One of my favorite books of 2015 was The Invention of Wings by Sue Monk Kidd. It’s the story of two women – Hetty “Handful” Grimke, a slave girl in early-19th century Charleston and Sarah Grimke, her slave master’s daughter. The book explores their often complicated relationship, as well as their struggle for self-discovery and common desire and pursuit for freedom. In one scene, Sarah’s mother, a cold, hard woman shows rare vulnerability as she explains to Sarah why she must find a husband and abandon her dream to become a judge like her father. “Every girl comes into the world with varying degrees of ambition,” Sarah’s mothers says, “even if it’s only the hope of not belonging body and soul to her husband. The truth is that every girl must have ambition knocked out of her for her own good. You are unusual only in your determination to fight what is inevitable. You resisted and so it came to this, to be broken like a horse.”
There are few books that left a mark on my heart like The Invention of Wings. The story haunted me for weeks and left me with so many raw emotions. Principal among them was gratitude.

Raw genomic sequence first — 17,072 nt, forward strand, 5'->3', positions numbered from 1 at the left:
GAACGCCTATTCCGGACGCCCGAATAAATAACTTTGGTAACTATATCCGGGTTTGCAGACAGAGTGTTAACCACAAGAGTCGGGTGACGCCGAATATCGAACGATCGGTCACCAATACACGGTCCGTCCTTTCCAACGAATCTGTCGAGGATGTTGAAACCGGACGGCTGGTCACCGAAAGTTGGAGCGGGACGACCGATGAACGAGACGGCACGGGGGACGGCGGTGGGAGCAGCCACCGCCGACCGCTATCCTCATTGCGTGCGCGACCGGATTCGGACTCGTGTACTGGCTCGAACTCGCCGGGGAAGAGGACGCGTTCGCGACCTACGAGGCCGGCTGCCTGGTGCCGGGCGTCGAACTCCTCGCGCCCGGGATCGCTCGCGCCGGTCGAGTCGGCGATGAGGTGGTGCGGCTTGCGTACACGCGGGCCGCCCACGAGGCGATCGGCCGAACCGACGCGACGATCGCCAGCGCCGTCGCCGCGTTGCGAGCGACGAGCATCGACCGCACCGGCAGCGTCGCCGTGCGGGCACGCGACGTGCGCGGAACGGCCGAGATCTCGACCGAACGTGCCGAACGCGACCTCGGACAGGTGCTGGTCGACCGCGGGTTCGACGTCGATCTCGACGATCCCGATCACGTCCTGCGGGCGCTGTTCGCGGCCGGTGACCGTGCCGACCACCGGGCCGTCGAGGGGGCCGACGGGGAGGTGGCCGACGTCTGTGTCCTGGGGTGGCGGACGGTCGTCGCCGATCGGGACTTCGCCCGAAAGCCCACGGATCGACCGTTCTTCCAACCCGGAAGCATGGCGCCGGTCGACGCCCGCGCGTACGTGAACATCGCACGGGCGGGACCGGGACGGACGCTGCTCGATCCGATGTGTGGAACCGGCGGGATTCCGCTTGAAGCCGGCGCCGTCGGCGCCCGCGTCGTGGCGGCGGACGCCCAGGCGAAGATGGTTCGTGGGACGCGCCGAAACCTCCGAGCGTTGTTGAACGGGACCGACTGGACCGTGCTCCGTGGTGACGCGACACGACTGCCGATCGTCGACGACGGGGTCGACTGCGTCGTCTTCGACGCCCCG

For me, it’s not enough to say I’m grateful, but I’ve got to live my life as one bold statement of gratitude.
I am grateful to be born in a place and time that doesn’t require me to put away my ambition. I’m a woman of color, living in the developed world in 2016 where I can do anything and everything I’m big and bad enough to do. I’m not tied to traditional notions of who I should be, what I should do or how I should show up. And when I think of all of the women who have walked this earth, I realize what a rare and precious gift that is. I can’t begin to imagine the countless women who took their dreams to the grave, having prematurely buried their aspirations because society hadn’t yet caught up to their gifts. Due to providence and what Warren Buffet refers to as the ovarian lottery, I get the opportunity to be the truest version of myself, here and now.
It’s a privilege to be part of this generation of women, and not one I intend to waste. For me, it’s not enough to say that I’m grateful, but I’ve got to live my life as one bold statement of gratitude. Opportunity abounds and I plan to seize it, not just for myself but for every woman who wanted to, but couldn’t. Their dreams live on vicariously through me and through every single woman who has decided to chase her own.